We’ve been seeing a lot of breaking news about scandals lately, and they all seem to have one thing in common: The people at the top apparently didn’t want to know the truth behind the sordid stories.

Was the IRS harassing and suppressing President Obama’s political opponents? Nobody wanted to know. Why wasn’t a rescue operation mounted for our ambassador to Libya and the brave Americans who disobeyed orders to try to help him? People actively tried not to know. And what about the possibly illegal invasion of privacy into the lives of investigative reporters who inform the public about the government? Attorney General Eric Holder pretended not to know.

Since we began writing about welfare fraud and how to stop it, some have leveled the accusations that we are using scare tactics and demonizing the poor. That’s because those who depend on expanding government for their benefit don’t want to know, don’t want to stop it, and sure as heck don’t want you to know.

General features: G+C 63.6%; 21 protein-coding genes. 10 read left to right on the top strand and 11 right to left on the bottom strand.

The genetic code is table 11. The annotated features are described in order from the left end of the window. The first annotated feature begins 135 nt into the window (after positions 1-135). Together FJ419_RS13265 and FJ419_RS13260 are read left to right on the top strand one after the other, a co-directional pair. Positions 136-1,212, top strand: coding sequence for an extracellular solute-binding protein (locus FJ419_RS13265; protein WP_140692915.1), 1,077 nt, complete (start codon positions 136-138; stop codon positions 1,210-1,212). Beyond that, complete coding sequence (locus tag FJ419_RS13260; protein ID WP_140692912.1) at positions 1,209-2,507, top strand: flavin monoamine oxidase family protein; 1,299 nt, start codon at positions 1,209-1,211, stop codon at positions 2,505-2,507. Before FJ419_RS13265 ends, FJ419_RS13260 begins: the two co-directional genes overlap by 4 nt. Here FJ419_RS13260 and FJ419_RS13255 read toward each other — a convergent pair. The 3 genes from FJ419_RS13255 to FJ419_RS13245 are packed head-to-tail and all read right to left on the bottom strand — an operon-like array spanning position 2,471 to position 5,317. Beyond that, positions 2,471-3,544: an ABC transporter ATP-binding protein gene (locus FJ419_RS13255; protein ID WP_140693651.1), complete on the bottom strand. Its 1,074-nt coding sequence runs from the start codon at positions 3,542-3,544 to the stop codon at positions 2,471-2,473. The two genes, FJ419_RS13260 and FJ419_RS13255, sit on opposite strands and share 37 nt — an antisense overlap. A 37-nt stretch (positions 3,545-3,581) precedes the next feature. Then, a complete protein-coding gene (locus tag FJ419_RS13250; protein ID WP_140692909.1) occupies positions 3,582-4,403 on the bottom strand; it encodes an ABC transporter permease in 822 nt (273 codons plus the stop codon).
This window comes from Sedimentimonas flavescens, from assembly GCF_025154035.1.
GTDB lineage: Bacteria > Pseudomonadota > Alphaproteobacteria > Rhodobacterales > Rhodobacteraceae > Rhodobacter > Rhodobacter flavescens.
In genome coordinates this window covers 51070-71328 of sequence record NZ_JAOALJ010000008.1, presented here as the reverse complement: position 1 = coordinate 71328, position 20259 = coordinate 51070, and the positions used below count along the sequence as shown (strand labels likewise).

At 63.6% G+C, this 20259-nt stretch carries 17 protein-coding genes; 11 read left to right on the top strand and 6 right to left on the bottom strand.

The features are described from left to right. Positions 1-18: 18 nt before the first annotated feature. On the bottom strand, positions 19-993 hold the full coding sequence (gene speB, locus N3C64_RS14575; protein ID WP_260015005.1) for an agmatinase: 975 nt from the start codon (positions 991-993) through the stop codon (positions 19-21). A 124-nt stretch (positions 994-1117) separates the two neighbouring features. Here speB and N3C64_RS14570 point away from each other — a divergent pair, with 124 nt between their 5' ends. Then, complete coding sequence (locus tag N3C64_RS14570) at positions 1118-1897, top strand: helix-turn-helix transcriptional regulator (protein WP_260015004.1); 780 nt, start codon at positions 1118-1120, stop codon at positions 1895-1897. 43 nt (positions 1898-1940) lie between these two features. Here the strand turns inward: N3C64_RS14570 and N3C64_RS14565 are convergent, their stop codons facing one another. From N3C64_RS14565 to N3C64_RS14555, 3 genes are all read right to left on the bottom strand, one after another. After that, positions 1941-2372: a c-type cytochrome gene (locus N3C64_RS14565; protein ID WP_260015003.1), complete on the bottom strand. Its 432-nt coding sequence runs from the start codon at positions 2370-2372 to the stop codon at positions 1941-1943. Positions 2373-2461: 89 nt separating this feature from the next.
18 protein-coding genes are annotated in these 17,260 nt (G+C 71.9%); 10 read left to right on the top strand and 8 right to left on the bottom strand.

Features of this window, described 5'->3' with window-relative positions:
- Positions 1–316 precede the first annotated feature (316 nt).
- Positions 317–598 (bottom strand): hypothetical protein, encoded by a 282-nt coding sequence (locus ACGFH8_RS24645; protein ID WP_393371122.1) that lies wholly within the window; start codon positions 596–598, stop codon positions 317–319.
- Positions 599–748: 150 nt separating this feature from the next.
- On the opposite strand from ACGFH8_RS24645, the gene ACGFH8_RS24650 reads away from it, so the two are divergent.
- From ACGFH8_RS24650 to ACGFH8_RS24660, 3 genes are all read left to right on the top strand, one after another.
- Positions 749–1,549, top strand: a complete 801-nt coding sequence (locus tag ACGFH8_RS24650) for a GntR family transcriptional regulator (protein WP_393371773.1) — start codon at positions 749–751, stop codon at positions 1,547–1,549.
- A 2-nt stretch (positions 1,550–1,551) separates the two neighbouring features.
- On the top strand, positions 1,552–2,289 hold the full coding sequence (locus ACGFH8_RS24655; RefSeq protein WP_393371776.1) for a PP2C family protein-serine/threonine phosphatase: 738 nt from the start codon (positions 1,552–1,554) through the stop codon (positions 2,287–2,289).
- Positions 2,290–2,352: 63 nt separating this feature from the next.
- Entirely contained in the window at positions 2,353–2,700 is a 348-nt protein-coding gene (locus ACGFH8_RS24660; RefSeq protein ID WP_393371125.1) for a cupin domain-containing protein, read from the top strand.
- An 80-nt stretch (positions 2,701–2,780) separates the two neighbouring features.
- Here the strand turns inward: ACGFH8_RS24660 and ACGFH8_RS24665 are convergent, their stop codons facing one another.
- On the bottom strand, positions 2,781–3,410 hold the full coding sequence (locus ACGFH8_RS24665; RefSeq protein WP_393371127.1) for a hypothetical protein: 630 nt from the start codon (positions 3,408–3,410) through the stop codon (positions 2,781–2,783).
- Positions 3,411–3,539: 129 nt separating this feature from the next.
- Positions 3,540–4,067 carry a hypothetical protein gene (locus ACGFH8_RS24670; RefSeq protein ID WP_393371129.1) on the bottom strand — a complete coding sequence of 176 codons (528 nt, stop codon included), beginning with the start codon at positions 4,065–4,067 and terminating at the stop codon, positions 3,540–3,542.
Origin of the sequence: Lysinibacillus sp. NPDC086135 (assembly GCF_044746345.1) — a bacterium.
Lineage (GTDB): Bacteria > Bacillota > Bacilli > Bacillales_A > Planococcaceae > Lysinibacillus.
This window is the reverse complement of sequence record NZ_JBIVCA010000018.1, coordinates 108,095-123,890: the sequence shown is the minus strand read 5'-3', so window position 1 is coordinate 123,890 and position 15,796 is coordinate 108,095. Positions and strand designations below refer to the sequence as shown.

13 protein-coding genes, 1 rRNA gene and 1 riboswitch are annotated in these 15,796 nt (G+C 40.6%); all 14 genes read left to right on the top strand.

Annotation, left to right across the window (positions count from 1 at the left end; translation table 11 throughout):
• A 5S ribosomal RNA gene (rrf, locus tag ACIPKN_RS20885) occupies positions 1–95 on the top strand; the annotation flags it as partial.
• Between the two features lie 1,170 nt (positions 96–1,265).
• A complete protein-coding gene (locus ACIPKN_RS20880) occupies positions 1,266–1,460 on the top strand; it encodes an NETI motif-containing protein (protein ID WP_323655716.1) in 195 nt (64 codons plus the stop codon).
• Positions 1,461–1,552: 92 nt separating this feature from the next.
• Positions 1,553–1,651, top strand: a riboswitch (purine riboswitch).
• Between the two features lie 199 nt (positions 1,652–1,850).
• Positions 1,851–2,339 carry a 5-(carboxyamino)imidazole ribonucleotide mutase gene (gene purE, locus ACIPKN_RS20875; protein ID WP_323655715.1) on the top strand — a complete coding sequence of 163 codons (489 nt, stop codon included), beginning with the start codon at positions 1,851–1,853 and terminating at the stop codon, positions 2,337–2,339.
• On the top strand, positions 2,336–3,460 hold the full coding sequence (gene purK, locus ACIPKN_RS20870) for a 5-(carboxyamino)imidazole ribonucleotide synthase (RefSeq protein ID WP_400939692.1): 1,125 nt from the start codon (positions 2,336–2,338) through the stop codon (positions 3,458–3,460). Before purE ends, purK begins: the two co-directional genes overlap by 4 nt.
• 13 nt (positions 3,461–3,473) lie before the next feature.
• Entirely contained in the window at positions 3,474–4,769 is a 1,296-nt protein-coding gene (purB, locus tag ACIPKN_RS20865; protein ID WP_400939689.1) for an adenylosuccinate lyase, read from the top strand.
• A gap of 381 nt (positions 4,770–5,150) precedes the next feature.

But while taxpayers are the ones fleeced by welfare fraud, the poor are also put at risk by a program that has no safeguards to ensure that the people who get the money are the ones it intended to help.

The good news is this problem can be solved easily and cheaply without unduly prying into the lives of recipients or treating them like suspects. We have the technology and skills to rebuild the system into one we can trust.

The bad news? Politicians, eager to develop constituents dependent on the government, aren’t particularly interested in reforming a defective system.